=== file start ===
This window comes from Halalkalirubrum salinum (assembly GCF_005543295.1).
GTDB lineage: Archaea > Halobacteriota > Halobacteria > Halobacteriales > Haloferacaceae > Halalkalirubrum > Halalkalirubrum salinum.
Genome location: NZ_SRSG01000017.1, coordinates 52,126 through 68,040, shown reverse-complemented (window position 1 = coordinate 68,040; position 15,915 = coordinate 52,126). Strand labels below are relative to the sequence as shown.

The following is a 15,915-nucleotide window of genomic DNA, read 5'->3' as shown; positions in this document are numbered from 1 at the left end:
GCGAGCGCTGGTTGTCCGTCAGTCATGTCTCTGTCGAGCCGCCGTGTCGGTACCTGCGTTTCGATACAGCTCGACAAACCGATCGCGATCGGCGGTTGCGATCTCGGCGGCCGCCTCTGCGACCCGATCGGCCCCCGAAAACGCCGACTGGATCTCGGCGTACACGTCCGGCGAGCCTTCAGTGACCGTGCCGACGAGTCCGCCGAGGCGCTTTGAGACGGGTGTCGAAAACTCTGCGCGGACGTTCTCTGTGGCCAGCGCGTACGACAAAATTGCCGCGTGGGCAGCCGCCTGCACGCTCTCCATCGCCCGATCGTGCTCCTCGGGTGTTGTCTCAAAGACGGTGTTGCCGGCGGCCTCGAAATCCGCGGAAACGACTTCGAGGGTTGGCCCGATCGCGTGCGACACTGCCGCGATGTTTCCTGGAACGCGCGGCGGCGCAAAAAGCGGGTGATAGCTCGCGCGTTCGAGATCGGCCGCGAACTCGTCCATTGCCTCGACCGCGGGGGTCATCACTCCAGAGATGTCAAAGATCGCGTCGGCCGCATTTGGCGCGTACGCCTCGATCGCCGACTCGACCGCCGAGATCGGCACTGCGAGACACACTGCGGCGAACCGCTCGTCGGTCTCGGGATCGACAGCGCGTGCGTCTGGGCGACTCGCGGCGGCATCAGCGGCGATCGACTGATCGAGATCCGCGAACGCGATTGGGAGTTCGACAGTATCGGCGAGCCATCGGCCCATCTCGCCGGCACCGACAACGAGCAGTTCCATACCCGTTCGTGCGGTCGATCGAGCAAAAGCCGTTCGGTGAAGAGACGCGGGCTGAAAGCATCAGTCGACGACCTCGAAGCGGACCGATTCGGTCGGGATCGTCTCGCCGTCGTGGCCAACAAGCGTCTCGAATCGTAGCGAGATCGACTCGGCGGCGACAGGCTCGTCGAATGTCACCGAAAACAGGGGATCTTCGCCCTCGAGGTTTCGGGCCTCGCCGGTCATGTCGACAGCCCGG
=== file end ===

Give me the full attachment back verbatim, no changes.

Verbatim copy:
This window comes from Halalkalirubrum salinum (assembly GCF_005543295.1).
GTDB lineage: Archaea > Halobacteriota > Halobacteria > Halobacteriales > Haloferacaceae > Halalkalirubrum > Halalkalirubrum salinum.
Genome location: NZ_SRSG01000017.1, coordinates 52,126 through 68,040, shown reverse-complemented (window position 1 = coordinate 68,040; position 15,915 = coordinate 52,126). Strand labels below are relative to the sequence as shown.

The following is a 15,915-nucleotide window of genomic DNA, read 5'->3' as shown; positions in this document are numbered from 1 at the left end:
GCGAGCGCTGGTTGTCCGTCAGTCATGTCTCTGTCGAGCCGCCGTGTCGGTACCTGCGTTTCGATACAGCTCGACAAACCGATCGCGATCGGCGGTTGCGATCTCGGCGGCCGCCTCTGCGACCCGATCGGCCCCCGAAAACGCCGACTGGATCTCGGCGTACACGTCCGGCGAGCCTTCAGTGACCGTGCCGACGAGTCCGCCGAGGCGCTTTGAGACGGGTGTCGAAAACTCTGCGCGGACGTTCTCTGTGGCCAGCGCGTACGACAAAATTGCCGCGTGGGCAGCCGCCTGCACGCTCTCCATCGCCCGATCGTGCTCCTCGGGTGTTGTCTCAAAGACGGTGTTGCCGGCGGCCTCGAAATCCGCGGAAACGACTTCGAGGGTTGGCCCGATCGCGTGCGACACTGCCGCGATGTTTCCTGGAACGCGCGGCGGCGCAAAAAGCGGGTGATAGCTCGCGCGTTCGAGATCGGCCGCGAACTCGTCCATTGCCTCGACCGCGGGGGTCATCACTCCAGAGATGTCAAAGATCGCGTCGGCCGCATTTGGCGCGTACGCCTCGATCGCCGACTCGACCGCCGAGATCGGCACTGCGAGACACACTGCGGCGAACCGCTCGTCGGTCTCGGGATCGACAGCGCGTGCGTCTGGGCGACTCGCGGCGGCATCAGCGGCGATCGACTGATCGAGATCCGCGAACGCGATTGGGAGTTCGACAGTATCGGCGAGCCATCGGCCCATCTCGCCGGCACCGACAACGAGCAGTTCCATACCCGTTCGTGCGGTCGATCGAGCAAAAGCCGTTCGGTGAAGAGACGCGGGCTGAAAGCATCAGTCGACGACCTCGAAGCGGACCGATTCGGTCGGGATCGTCTCGCCGTCGTGGCCAACAAGCGTCTCGAATCGTAGCGAGATCGACTCGGCGGCGACAGGCTCGTCGAATGTCACCGAAAACAGGGGATCTTCGCCCTCGAGGTTTCGGGCCTCGCCGGTCATGTCGACAGCCCGG